Why hours-long lines for gasoline aren't easing in Sandy-hit areas
The port of New York is again open, allowing tankers to bring fuel to New York. But with damage and power outages across broad swaths of New York and New Jersey, it's not that simple.
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In addition, Lenard says it’s human nature to react to a line at a gas station. “People see the line and wonder if they should get in it,” he says.Skip to next paragraph
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Some of the worst places for gasoline lines are in New Jersey and Long Island, says Avery Ash, manager of regulatory affairs AAA in Washington. He says 45 percent to 50 percent of gas stations are operational in the Garden State while 35 percent to 40 percent are operational on Long Island. This is a slight improvement from Thursday.
“It means they operated at some point today, but it does not mean they had gasoline all day,” he says. “This continues to be an issue of electricity,” says Mr. Ash.
The Long Island Power Authority (LIPA), which supplies most of the electricity for Long Island, says it does not expect to get most residents back on its grid until the weekend of Nov. 10 at the earliest.
“Many gasoline stations have plenty of gas in their tanks but they can’t turn the pumps on,” says Ash.
Getting gasoline from local refineries, which are the closest, is not going to be that easy either.
According to the daily situation report from the Department of Energy, as of Friday two New Jersey refineries accounting for 308,000 barrels of gasoline – about 25 percent of supply to the New York metro area – remained closed.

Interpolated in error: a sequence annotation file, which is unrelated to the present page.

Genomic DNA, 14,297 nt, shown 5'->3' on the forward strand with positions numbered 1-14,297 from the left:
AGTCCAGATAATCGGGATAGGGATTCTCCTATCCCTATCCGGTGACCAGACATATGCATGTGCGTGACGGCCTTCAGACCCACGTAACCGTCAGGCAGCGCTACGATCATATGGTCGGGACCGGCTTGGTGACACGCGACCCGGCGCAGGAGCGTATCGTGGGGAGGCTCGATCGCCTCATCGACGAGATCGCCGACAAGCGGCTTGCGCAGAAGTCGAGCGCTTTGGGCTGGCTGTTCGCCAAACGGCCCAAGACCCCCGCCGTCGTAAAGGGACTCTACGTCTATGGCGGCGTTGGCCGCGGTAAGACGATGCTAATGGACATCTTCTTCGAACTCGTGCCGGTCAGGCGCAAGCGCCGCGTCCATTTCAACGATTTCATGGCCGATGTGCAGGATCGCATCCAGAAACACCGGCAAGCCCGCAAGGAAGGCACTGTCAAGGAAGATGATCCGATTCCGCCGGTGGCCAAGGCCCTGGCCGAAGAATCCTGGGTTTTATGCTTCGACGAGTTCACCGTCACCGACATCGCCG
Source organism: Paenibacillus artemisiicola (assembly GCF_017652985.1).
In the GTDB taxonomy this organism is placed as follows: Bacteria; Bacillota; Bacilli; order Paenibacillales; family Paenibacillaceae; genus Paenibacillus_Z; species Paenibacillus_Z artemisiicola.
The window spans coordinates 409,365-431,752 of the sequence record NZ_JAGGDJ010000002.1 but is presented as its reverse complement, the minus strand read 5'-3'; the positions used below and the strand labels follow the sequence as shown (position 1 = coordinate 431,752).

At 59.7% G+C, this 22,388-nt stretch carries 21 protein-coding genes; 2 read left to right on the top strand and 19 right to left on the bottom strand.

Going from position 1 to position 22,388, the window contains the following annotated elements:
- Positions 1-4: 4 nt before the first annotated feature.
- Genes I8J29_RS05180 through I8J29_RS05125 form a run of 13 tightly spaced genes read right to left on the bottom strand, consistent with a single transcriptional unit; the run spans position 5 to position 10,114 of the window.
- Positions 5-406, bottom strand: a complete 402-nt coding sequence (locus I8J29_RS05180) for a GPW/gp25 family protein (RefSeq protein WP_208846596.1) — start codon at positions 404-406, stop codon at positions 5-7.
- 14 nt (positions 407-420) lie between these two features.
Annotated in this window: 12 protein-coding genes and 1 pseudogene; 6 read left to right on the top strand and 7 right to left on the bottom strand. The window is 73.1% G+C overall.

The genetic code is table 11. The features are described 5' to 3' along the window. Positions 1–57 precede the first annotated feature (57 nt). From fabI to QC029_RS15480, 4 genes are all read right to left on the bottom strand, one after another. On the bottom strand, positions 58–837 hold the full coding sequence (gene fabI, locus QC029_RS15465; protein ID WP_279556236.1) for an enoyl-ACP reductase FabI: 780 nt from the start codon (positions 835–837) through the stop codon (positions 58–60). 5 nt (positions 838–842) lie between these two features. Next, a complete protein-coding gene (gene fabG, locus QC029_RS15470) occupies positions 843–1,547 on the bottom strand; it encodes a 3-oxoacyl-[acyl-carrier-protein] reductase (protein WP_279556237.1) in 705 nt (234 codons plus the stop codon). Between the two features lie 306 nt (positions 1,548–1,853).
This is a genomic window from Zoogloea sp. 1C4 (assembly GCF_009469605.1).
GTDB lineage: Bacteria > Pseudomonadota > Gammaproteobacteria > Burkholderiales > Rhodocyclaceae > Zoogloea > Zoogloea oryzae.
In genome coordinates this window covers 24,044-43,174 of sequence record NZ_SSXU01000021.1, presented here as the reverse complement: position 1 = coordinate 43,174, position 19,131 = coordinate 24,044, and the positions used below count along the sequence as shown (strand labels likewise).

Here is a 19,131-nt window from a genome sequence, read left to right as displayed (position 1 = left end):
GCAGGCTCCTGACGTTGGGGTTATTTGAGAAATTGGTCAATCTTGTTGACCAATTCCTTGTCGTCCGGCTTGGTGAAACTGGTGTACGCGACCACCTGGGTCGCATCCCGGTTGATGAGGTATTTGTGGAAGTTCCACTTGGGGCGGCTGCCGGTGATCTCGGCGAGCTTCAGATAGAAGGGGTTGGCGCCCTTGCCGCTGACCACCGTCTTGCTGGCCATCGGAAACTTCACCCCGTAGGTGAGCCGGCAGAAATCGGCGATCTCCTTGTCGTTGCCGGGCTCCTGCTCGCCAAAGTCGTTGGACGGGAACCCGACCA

In addition, some storage facilities have been damaged. Motiva, a joint venture between Shell and Saudi Refining, says two of four diesel-storage facilities in Sewaren, N.J., are leaking.
On the positive side, two gasoline pipelines that bring gasoline from Gulf Coast refineries are just starting to reopen. They were shut down in advance of the storm.
However, Ash points out that the pipelines cannot operate at full capacity because some of the pipeline terminals are still closed. In an effort to help, the US government temporarily suspended the Jones Act, which requires that vessels moving between US ports must be US-flagged. The suspension means that foreign-flagged vessels can help move gasoline from refineries in Houston to New York harbor.
The waiver of the Jones Act resulted in the wholesale prices of gasoline falling 5.5 cents a gallon on Friday. “That’s the lowest price since late June,” says Ash.
In fact, despite the long lines and short tempers, Ash says he has not heard of gasoline stations gouging consumers.
“Until today, gasoline prices were continuing to fall in New York and New Jersey,” he says. On Friday, gasoline prices in both states were up about 1 cent per gallon compared with Thursday. But there were about 2 cents a gallon lower than last week.
“We continue to think prices will come down through the end of the year,” he says.